Over the coming weeks, menstrual education and reusable cloth pad organisations Eco Femme and Uger will unpack issues and questions about menstruation in a series of articles.  We welcome you to read on and speak out as we unlearn menstruation as we know it.  Please join the conversation – any comments, stories or questions, contact us at www.ecofemme.org or https://ugerpads.jimdo.com/

 

Continuing the conversation  

Padman: it hardly needs an introduction.  The film, inspired by the life of Arunachalam Muruganantham, has punched a long overdue, pad sized hole in a subject typically defined by shame and silence: menstruation.

Arunachalam Muruganantham

After discovering his wife using dirty cloths during her period because branded pads were too costly, Muruganantham embarked on a journey to discover an affordable solution.  Today, he creates low-cost machines which village women use to manufacture affordable, disposable pads.  His journey has taken him far into unchartered territory – encountering stigma, tackling taboo, and even, as put by actor Akshay Kumar, “starting a conversation on a global level!”

 

Re-valuing menstruation… because life depends on it!

A long overdue conversation.  In a world where period stories go hand in hand with words like “dirty” and “secret”, it is no small achievement to bring this conversation into the spotlight.  The more conversation the better, as only through speaking can we begin to unlearn menstruation as we know it.  And in the narratives that follow, periods are not dirty, bleeding is not a source of shame, and pickles will not spoil if handled by someone who is menstruating.

As a conversation starter about menstruation and health, Padman is brilliant.  The answers it offers though, are questionable. The rest is up to us: we must listen carefully, ask the difficult questions, and agitate for change.  Over the last week, we have seen various platforms and individuals do just this, read on for a snapshot of some of the current conversations.

 

Disposable pads: Convenience at what cost?

The #sustainablemenstruation and #cupandcloth challenge started in response to the #padmanchallenge.  In the latter, actors and individuals are challenged to post pictures of themselves holding disposable pads.  Taking this opportunity, menstrual activists have responded by challenging people to post pictures with a sustainable menstrual products, such as reusable cloth pads or cups.

Unbeknownst to many, reusable products benefit more than environment – they can also be a safer option for health.   This lack of unawareness is not surprising given the silence surrounding periods, something reinforced by multinational corporations which perpetuate ideas of shame (but that is a whole other topic!”).

Reusable cloth pads made by Uger. These pads are produced by an economically disadvantaged women’s self help group based in the slums of Udaipur.

 

Disposable pads can contain harmful chemicals

Disposable pads are commonly whitened with bleach and made up of plastic and chemically treated cotton or wood pulp.  These are potentially harmful because the skin in and around the vagina is highly permeable.  Once these chemicals find their way into your body, they can accumulate over time.  Suffice to say, no women would knowingly wear plastic panties with residual pesticides and dioxins (some of which have been linked to forms of cancer and other diseases), yet this is exactly what disposable pads often are.  Speaking of plastic…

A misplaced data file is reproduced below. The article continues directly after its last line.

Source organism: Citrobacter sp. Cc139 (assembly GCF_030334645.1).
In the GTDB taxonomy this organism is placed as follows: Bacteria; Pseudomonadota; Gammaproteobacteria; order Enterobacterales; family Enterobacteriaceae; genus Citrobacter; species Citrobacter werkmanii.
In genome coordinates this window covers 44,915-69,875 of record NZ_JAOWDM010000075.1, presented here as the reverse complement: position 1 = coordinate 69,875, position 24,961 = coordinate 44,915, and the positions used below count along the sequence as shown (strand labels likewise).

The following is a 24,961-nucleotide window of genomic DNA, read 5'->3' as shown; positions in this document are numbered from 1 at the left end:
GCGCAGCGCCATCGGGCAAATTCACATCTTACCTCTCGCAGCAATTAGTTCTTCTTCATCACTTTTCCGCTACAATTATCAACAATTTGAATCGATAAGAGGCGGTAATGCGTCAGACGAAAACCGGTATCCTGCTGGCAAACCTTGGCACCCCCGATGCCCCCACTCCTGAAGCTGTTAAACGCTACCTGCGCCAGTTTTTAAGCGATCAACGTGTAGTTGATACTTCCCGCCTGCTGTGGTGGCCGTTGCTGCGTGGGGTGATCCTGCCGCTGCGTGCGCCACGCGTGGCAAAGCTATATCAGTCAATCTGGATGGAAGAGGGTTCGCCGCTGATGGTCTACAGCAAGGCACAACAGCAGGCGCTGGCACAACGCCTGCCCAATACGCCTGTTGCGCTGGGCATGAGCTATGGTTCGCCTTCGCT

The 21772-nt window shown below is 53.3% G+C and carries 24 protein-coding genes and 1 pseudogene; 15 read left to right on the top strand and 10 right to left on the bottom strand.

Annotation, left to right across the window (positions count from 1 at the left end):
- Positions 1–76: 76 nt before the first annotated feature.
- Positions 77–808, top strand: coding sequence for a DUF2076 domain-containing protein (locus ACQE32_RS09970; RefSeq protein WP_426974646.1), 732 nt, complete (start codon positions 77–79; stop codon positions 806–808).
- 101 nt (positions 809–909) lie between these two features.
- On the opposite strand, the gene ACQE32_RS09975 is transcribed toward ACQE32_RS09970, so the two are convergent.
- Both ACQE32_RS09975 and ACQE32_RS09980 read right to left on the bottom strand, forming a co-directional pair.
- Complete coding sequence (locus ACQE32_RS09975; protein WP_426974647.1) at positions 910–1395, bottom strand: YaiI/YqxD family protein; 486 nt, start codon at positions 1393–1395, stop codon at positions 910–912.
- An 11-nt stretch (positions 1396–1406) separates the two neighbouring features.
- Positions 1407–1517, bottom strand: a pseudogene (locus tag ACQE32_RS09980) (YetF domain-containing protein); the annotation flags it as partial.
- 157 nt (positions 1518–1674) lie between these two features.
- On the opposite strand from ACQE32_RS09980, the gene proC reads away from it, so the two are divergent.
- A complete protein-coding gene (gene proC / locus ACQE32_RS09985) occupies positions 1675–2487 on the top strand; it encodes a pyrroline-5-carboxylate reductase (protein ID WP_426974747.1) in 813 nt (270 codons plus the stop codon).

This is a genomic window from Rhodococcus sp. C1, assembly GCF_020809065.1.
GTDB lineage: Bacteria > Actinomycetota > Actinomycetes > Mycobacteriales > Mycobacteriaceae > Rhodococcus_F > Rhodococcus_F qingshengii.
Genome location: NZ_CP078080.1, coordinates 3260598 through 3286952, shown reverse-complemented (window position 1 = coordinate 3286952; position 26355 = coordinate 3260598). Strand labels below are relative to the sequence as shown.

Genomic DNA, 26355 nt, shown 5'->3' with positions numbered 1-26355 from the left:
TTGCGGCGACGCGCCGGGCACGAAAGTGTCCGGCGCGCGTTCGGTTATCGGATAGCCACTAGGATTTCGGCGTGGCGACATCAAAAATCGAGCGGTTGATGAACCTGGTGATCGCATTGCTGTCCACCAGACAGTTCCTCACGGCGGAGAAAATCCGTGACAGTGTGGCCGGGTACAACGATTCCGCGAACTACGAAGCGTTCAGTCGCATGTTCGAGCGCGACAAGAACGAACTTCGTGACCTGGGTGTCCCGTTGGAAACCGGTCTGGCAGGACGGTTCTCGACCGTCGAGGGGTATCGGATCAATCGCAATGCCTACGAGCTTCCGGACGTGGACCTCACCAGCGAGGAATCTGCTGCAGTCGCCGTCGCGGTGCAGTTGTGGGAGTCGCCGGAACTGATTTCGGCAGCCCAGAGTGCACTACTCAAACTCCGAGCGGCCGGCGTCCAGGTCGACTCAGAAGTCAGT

Disposable menstrual products add up to an environmental disaster.

Each pad is the equivalent of four plastic bags.  Multiply this by the months a person menstruates over their lifetime and it can add up to a staggering mountain of plastic waste.  Once in landfill, a disposable pad can take up to 800 years to decompose.  And if not landfill, incinerated releasing toxic ash and fumes, or flushed away blocking sanitation and plumbing systems. In rural areas where there is no formal waste management system this problem is multiplied, often compromising women’s health.

“Sanitary Napkins form the bed of a bathing pond in India: What personal hygiene is like for rural woman”.  Research conducted in Chamrabaad village of Bokaro district, Jharkhand found that the majority of interviewed women washed their menstrual cloths in the same source where they bathed.  17% reported they dispose of their used napkins in the pond when they bathed.

 

 

The other padmen

This conversation not only affects men; it needs them.  Men and boys can support hygienic menstrual practices in many ways and through many roles – as husbands, fathers, brothers, students, peers, teachers, leaders, and employers, to name a few.  This raises the question, where do men learn about menstruation?  Too often lack of awareness or misinformation informs the taboo surrounding periods.  In order to change cultural attitudes, both women and men need to understand the facts.  Fortunately, like Muruganantham, there are already various men and boys involved and contributing their care and courage.  More to be said on this, stay tuned.

 

Where to from here?

In truth, Padman prompts more questions than answers – and this is a constructive thing when it comes to stimulating conversations.  It is one piece in the larger picture of individuals and organisations working to empower women and educate around menstruation…  and in the spirit of teamwork, we challenge Muruganantham and the Padman team to join the  #sustainablemenstruation movement.

Watch this space as we present more articles unpacking and unlearning menstruation…

 

Let the conversation continue!

A particularly enthusiastic and coordinated supporter of the #sustainablemenstruation, #cupandcloth, #clothpadrevolution, #padmanchallenge

 

 

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